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Cited by 55 (8 self)
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Representing the image to be inpainted in an appropriate sparse representation dictionary, and combining elements from Bayesian statistics and modern harmonic analysis, we introduce an expectation maximization (EM) algorithm for image inpainting and interpolation. From a statistical point of view, the inpainting/interpolation can be viewed as an estimation problem with missing data. Toward this goal, we propose the idea of using the EM mechanism in a Bayesian framework, where a sparsity promoting prior penalty is imposed on the reconstructed coefficients. The EM framework gives a principled way to establish formally the idea that missing samples can be recovered/ interpolated based on sparse representations. We first introduce an easy and efficient sparserepresentationbased iterative algorithm for image inpainting. Additionally, we derive its theoretical convergence properties. Compared to its competitors, this algorithm allows a high degree of flexibility to recover different structural components in the image (piecewise smooth, curvilinear, texture, etc.). We also suggest some guidelines to automatically tune the regularization parameter.
Clustering documents with an exponentialfamily approximation of the dirichlet compound multinomial distribution
 In ICML
, 2006
"... The Dirichlet compound multinomial (DCM) distribution, also called the multivariate Polya distribution, is a model for text documents that takes into account burstiness: the fact that if a word occurs once in a document, it is likely to occur repeatedly. We derive a new family of distributions that ..."
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Cited by 52 (2 self)
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The Dirichlet compound multinomial (DCM) distribution, also called the multivariate Polya distribution, is a model for text documents that takes into account burstiness: the fact that if a word occurs once in a document, it is likely to occur repeatedly. We derive a new family of distributions that are approximations to DCM distributions and constitute an exponential family, unlike DCM distributions. We use these socalled EDCM distributions to obtain insights into the properties of DCM distributions, and then derive an algorithm for EDCM maximumlikelihood training that is many times faster than the corresponding method for DCM distributions. Next, we investigate expectationmaximization with EDCM components and deterministic annealing as a new clustering algorithm for documents. Experiments show that the new algorithm is competitive with the best methods in the literature, and superior from the point of view of finding models with low perplexity. 1.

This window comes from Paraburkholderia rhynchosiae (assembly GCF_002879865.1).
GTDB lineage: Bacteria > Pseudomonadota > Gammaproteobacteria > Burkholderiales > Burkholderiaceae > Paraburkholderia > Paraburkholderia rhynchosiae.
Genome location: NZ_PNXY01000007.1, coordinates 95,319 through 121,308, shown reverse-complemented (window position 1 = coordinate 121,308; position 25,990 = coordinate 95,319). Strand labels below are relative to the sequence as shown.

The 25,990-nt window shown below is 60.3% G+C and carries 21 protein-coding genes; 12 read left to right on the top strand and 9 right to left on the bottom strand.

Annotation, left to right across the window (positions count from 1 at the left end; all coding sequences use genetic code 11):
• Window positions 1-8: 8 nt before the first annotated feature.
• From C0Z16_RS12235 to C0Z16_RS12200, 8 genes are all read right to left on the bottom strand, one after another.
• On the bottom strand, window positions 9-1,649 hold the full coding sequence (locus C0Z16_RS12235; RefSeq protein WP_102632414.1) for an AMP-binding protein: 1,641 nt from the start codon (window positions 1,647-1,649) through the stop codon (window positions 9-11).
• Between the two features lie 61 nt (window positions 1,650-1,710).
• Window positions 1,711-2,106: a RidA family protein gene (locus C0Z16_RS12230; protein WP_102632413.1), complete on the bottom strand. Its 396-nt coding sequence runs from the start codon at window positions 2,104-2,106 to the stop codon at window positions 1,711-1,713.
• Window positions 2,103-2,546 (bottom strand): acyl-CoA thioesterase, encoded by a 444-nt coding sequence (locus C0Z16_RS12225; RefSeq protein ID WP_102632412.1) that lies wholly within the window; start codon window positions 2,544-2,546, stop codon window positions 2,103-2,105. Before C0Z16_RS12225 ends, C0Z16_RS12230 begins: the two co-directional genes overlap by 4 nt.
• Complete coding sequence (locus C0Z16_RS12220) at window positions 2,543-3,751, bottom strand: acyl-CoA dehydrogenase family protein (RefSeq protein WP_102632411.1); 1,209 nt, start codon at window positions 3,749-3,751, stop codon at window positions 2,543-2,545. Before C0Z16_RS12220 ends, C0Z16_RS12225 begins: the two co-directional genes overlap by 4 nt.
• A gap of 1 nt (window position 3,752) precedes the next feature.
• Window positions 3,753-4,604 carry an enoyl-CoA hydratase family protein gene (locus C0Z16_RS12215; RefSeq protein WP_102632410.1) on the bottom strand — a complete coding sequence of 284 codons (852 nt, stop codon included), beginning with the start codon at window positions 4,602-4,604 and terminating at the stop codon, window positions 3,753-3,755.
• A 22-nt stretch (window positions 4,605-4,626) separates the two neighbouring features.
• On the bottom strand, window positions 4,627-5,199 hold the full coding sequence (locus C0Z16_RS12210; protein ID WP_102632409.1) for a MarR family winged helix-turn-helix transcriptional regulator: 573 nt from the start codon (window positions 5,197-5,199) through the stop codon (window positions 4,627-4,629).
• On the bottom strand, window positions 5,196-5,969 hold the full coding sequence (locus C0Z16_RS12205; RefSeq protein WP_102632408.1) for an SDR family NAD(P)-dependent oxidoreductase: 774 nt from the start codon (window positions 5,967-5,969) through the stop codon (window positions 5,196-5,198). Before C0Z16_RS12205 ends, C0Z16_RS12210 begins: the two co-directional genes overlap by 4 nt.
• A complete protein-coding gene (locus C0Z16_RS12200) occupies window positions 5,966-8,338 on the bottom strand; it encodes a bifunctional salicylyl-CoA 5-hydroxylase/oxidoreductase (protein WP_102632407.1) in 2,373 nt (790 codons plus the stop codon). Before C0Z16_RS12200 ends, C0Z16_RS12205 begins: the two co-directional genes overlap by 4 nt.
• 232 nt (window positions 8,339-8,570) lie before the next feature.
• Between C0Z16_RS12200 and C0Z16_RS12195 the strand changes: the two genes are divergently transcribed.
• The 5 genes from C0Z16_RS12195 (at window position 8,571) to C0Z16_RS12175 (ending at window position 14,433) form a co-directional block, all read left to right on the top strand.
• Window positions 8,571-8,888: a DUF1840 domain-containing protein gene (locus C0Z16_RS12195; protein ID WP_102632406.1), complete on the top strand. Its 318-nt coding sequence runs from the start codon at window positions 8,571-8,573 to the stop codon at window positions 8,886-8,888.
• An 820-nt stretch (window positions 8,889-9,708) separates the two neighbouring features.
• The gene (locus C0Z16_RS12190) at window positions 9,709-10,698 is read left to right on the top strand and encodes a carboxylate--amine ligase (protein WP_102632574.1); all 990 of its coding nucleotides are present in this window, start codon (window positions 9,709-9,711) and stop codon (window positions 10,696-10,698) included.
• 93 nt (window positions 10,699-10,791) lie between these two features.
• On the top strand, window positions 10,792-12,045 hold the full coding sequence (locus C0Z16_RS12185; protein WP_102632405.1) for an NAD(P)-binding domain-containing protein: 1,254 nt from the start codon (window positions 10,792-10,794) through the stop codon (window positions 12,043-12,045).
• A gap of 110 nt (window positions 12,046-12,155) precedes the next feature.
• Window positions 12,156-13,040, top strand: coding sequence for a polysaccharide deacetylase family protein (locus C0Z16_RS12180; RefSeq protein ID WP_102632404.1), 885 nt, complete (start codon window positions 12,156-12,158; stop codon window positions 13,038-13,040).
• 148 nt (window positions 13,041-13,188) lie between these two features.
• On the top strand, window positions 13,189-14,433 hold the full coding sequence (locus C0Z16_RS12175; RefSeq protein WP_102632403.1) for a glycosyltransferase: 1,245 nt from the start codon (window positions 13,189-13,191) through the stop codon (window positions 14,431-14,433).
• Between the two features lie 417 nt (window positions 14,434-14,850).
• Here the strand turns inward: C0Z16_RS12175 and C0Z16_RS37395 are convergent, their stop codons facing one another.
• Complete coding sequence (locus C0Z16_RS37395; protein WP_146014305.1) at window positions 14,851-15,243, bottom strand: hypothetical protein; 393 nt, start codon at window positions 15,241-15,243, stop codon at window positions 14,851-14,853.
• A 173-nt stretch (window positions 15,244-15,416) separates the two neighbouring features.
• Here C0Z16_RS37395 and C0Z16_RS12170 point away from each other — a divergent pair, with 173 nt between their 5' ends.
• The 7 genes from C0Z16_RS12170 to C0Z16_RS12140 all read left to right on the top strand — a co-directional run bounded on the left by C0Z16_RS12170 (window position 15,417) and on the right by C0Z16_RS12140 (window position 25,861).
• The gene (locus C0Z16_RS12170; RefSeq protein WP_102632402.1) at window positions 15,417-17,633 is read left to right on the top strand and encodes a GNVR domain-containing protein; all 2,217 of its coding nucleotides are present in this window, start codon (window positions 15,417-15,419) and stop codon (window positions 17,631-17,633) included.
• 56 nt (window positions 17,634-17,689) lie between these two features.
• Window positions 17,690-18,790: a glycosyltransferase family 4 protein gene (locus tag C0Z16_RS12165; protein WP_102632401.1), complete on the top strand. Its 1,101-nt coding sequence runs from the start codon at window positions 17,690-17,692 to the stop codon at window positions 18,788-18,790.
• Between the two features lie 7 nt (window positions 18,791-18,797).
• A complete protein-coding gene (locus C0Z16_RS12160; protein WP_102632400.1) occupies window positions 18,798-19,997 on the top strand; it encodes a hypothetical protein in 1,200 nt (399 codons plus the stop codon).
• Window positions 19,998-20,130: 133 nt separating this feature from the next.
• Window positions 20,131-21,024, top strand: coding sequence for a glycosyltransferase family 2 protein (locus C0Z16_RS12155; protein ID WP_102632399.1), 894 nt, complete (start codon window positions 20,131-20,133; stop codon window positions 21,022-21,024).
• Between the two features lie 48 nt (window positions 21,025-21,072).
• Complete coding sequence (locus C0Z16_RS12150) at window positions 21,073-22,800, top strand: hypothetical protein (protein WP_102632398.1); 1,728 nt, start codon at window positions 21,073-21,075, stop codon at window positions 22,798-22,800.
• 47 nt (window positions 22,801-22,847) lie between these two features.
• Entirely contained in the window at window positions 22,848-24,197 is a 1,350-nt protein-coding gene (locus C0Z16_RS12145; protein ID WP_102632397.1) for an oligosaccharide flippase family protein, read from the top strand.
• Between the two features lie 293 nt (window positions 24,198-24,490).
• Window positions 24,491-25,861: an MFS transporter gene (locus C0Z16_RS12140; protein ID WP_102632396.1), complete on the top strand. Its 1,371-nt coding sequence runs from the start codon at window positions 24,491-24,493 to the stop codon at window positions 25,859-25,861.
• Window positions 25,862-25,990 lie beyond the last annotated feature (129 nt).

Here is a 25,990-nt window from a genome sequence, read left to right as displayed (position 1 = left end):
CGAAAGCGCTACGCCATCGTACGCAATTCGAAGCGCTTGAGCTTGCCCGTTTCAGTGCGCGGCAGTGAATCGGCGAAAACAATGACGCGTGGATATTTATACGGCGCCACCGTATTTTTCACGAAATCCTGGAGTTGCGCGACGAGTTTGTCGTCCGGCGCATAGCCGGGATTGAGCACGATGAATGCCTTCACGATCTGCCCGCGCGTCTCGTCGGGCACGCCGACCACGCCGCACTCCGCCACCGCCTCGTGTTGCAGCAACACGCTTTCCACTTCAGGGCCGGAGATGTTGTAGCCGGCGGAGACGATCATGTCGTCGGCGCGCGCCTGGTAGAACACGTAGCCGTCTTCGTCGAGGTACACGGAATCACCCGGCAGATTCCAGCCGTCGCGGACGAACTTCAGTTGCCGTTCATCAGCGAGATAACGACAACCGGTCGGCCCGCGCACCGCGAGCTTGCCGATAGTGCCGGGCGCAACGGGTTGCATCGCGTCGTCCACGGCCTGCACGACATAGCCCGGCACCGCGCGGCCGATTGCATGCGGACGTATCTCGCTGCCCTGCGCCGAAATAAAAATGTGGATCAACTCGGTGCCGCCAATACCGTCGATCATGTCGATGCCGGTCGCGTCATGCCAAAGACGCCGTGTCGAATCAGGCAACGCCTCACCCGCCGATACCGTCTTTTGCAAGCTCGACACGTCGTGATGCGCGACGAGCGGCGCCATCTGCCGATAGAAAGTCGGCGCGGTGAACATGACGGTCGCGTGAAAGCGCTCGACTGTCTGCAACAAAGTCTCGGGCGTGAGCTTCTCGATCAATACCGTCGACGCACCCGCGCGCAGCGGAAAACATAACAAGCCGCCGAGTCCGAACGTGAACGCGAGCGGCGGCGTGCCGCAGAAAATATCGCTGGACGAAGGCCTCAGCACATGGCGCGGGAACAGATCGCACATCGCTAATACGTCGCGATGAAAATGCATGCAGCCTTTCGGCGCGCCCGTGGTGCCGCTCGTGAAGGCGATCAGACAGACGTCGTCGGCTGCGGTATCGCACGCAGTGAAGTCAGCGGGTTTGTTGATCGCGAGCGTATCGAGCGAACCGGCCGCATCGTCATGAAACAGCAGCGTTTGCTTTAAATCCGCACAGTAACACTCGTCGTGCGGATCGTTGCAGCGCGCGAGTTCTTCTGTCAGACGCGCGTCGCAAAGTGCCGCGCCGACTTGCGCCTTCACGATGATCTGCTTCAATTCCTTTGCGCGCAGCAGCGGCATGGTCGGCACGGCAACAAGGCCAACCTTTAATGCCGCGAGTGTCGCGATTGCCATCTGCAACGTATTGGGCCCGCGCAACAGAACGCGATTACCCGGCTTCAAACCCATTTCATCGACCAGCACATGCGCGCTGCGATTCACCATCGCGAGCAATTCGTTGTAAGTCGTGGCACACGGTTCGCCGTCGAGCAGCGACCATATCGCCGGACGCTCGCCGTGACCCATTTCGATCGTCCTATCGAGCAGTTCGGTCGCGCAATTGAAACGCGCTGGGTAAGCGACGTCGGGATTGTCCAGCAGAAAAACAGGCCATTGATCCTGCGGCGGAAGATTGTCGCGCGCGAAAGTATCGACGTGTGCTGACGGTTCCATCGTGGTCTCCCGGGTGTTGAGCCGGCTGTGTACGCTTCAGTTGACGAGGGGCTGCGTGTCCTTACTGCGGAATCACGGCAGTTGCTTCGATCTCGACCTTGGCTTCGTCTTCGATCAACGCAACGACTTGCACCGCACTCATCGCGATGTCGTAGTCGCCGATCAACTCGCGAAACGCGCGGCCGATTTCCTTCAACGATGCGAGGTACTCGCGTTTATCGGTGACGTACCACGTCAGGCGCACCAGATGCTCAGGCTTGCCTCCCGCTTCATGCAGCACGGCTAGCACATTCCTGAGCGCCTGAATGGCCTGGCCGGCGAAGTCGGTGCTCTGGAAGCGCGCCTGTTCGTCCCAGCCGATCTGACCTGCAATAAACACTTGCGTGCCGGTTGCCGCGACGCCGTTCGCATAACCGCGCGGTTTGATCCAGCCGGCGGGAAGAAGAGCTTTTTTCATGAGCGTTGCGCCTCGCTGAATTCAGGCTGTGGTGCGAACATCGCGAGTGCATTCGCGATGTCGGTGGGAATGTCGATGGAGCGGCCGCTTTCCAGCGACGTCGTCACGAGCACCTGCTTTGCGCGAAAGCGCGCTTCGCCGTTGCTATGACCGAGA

Novel Estimation Methods for Unsupervised Discovery of Latent Structure in Natural Language Text
, 2006
"... This thesis is about estimating probabilistic models to uncover useful hidden structure in data; specifically, we address the problem of discovering syntactic structure in natural language text. We present three new parameter estimation techniques that generalize the standard approach, maximum likel ..."
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Cited by 38 (11 self)
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This thesis is about estimating probabilistic models to uncover useful hidden structure in data; specifically, we address the problem of discovering syntactic structure in natural language text. We present three new parameter estimation techniques that generalize the standard approach, maximum likelihood estimation, in different ways. Contrastive estimation maximizes the conditional probability of the observed data given a “neighborhood” of implicit negative examples. Skewed deterministic annealing locally maximizes likelihood using a cautious parameter search strategy that starts with an easier optimization problem than likelihood, and iteratively moves to harder problems, culminating in likelihood. Structural annealing is similar, but starts with a heavy bias toward simple syntactic structures and gradually relaxes the bias. Our estimation methods do not make use of annotated examples. We consider their performance in both an unsupervised model selection setting, where models trained under different initialization and regularization settings are compared by evaluating the training objective on a small set of unseen, unannotated development data, and supervised model selection, where the most accurate model on the development set (now with annotations)